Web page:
Authentic Youth: Ben’s Perspective

When it comes to what makes someone authentic, sophomore Benjamin Profitt has quite a lot to say and knows how to say it. He’s full of advice and ideas and he’s all about sharing them on a uniquely personal level.

In the past year, Profitt has been growing and learning more about himself, especially over the summer. Most importantly, he has come out as a transgender, bisexual male.

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Benjamin Profitt

When asked about the most important thing people should know about him, his answer was simple: “My name.” His real one, not his birth given name. Ben explains in an interview that he has spent most of his childhood and teenage life denying himself who he is for the sake of other people and their opinions.

Even before coming out, he faced bullying and forms of harassment, and it only increased after finally being comfortable as himself. He has come to terms with this and feels stronger, and his case is just one of many.

According to a study conducted by the Human Rights Campaign (HRC), 34% of LGBT youth respondents identified as transgender and most if not all answered questions related to bullying and harassment saying they have experienced it heavily and that it has affected their lives and the process of coming out.

Reasons for prejudice and bullying against people who identify as LGBT, especially youth, are varied. Religion, political views, and misconceptions spread through media are on the list, but lack of education seems to be the biggest problem.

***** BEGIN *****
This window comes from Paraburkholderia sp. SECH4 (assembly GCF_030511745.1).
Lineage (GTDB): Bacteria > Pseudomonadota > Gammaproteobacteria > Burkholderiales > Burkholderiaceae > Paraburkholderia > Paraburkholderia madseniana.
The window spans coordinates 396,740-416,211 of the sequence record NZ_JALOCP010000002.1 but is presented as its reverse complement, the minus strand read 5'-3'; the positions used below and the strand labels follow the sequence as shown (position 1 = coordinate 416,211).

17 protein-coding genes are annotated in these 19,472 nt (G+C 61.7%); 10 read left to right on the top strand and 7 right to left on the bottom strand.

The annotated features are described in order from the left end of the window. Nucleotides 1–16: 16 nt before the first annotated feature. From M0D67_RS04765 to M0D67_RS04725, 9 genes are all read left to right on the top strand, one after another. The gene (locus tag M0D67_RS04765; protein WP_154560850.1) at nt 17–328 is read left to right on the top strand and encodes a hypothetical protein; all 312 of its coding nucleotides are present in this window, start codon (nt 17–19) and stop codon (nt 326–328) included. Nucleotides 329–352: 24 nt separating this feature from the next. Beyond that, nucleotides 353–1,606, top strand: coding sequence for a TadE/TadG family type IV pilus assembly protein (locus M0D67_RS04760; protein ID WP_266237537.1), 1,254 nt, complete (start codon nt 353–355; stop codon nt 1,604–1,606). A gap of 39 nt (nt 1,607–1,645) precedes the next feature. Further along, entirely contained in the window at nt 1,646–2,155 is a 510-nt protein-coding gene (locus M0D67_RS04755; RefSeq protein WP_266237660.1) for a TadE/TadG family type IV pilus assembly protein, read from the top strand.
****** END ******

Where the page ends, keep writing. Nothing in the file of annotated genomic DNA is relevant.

The same HRC respondents have also specified that health programs at schools barely touch on the LGBT community (LGBT sex and safety, gender, sexuality, etc.) if at all; only 12% said they were given sex ed. relevant to them as a person of the LGBT community. There is little to no discussion of those topics along with a discussion of hetero-normative sex and safety. Because of this, most peers in the lives of LGBT youth are uninformed and aren’t sure how to comprehend what people may be going through.

Peers aren’t the only ones who can be difficult to engage with. “The most difficult part of coming out… was definitely telling my parents,” Profitt opens up about his transition, “The problem with coming out to my parents was getting the same answer, which is ‘Oh, it’s just a phase, it’s just a trend…”

Not only are students uneducated and mislead, but so are most parents and other adults. 78% of LGBT youth say they have yet to come out to their parents or other family members for fear of judgment, rejection, and even punishment (HRC).

Profitt describes his experiences with being out and how he’s begun to move forward. “It’s definitely a very hard process to get used to and what I’ve learned is that you just have to have tougher skin than most people… You have to stop caring if people ask you personal questions they don’t have the right to ask when it comes to your body appearance or your self-worth” (Profitt). He believes in educating people and being open instead of blaming them for what they believe, because “everyone has a voice.”